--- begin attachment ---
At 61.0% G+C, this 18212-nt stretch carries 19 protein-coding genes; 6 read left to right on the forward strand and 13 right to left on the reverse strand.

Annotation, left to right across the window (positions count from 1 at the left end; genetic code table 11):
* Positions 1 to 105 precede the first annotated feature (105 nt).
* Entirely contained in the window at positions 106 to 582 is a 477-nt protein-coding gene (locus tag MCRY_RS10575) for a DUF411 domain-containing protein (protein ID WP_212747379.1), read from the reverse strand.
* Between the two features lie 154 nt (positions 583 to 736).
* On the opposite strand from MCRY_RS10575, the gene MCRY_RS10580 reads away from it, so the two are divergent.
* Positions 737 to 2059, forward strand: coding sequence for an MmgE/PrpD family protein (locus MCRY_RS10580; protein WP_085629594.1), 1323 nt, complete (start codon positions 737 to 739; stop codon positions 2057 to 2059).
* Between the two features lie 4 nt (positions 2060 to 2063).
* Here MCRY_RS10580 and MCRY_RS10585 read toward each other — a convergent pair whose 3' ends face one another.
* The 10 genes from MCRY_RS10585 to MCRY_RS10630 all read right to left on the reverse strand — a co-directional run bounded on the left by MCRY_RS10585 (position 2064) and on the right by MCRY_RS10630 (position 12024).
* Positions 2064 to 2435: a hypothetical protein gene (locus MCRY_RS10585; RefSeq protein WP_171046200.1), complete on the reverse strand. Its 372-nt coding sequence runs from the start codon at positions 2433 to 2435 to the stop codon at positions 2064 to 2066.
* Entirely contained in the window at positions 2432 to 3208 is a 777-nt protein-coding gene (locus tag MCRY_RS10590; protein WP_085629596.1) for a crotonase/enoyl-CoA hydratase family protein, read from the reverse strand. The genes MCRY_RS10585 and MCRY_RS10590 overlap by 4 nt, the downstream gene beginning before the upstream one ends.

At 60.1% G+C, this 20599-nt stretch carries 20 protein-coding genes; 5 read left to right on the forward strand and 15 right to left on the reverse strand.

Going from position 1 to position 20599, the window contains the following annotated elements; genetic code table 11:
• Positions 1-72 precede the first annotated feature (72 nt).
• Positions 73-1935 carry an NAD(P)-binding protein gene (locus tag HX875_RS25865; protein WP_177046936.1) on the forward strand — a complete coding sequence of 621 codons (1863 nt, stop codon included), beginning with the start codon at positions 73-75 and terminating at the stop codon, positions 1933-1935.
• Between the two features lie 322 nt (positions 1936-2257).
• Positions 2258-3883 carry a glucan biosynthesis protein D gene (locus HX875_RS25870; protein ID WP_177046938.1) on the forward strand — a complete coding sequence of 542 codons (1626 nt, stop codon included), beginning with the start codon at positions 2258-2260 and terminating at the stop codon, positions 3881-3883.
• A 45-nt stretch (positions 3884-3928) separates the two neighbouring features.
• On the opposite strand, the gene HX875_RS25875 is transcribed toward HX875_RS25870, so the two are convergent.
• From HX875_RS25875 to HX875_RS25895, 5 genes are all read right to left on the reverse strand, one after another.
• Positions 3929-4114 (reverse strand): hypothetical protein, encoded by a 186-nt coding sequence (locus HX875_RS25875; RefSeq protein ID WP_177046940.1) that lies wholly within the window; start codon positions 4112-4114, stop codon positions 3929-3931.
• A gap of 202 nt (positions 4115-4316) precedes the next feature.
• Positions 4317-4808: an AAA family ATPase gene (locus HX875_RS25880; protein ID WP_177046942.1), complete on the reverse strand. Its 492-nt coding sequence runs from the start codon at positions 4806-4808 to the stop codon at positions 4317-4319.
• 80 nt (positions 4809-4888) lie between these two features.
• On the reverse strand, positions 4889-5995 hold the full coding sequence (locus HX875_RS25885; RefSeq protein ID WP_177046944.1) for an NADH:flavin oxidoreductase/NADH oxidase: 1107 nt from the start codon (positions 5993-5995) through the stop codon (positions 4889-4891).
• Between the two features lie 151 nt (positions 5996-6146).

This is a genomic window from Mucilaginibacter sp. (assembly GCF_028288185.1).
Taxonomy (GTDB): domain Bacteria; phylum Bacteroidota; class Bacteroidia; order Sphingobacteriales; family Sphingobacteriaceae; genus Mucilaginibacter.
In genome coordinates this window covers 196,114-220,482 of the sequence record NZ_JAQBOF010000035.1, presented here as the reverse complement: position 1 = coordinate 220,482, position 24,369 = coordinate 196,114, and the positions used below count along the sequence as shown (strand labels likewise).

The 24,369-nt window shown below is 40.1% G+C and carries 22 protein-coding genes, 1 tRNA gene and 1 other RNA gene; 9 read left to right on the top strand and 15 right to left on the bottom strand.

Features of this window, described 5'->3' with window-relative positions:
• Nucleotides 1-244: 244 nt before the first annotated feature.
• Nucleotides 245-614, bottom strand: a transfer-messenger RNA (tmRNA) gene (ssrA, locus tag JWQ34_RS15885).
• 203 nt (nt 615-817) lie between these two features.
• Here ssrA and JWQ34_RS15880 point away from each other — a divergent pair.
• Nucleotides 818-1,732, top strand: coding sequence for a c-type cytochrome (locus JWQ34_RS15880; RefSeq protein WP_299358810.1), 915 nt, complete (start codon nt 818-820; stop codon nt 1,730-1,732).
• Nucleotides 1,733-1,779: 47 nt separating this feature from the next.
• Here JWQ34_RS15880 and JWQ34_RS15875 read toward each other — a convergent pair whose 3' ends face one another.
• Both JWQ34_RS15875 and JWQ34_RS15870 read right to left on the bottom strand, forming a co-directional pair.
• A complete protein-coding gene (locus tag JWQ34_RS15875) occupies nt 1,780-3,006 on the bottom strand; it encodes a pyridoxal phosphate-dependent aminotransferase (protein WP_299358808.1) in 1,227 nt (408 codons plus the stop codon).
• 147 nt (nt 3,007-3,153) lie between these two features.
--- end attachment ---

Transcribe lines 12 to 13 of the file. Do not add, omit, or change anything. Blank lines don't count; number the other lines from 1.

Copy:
* Entirely contained in the window at positions 2432 to 3208 is a 777-nt protein-coding gene (locus tag MCRY_RS10590; protein WP_085629596.1) for a crotonase/enoyl-CoA hydratase family protein, read from the reverse strand. The genes MCRY_RS10585 and MCRY_RS10590 overlap by 4 nt, the downstream gene beginning before the upstream one ends.

At 60.1% G+C, this 20599-nt stretch carries 20 protein-coding genes; 5 read left to right on the forward strand and 15 right to left on the reverse strand.